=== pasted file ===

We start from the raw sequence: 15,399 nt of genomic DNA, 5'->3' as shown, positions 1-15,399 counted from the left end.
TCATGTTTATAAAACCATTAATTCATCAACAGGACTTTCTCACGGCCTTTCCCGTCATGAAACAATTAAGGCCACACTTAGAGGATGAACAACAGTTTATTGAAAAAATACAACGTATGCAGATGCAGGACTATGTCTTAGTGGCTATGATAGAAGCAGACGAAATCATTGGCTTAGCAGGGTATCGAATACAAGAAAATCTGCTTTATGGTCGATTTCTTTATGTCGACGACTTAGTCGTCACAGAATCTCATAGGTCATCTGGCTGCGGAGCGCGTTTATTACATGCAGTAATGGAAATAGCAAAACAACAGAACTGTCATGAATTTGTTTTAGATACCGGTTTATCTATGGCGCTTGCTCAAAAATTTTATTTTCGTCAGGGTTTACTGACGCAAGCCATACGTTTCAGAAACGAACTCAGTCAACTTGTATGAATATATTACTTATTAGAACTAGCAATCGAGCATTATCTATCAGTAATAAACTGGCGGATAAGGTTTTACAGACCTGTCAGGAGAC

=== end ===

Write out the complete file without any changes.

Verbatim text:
We start from the raw sequence: 15,399 nt of genomic DNA, 5'->3' as shown, positions 1-15,399 counted from the left end.
TCATGTTTATAAAACCATTAATTCATCAACAGGACTTTCTCACGGCCTTTCCCGTCATGAAACAATTAAGGCCACACTTAGAGGATGAACAACAGTTTATTGAAAAAATACAACGTATGCAGATGCAGGACTATGTCTTAGTGGCTATGATAGAAGCAGACGAAATCATTGGCTTAGCAGGGTATCGAATACAAGAAAATCTGCTTTATGGTCGATTTCTTTATGTCGACGACTTAGTCGTCACAGAATCTCATAGGTCATCTGGCTGCGGAGCGCGTTTATTACATGCAGTAATGGAAATAGCAAAACAACAGAACTGTCATGAATTTGTTTTAGATACCGGTTTATCTATGGCGCTTGCTCAAAAATTTTATTTTCGTCAGGGTTTACTGACGCAAGCCATACGTTTCAGAAACGAACTCAGTCAACTTGTATGAATATATTACTTATTAGAACTAGCAATCGAGCATTATCTATCAGTAATAAACTGGCGGATAAGGTTTTACAGACCTGTCAGGAGAC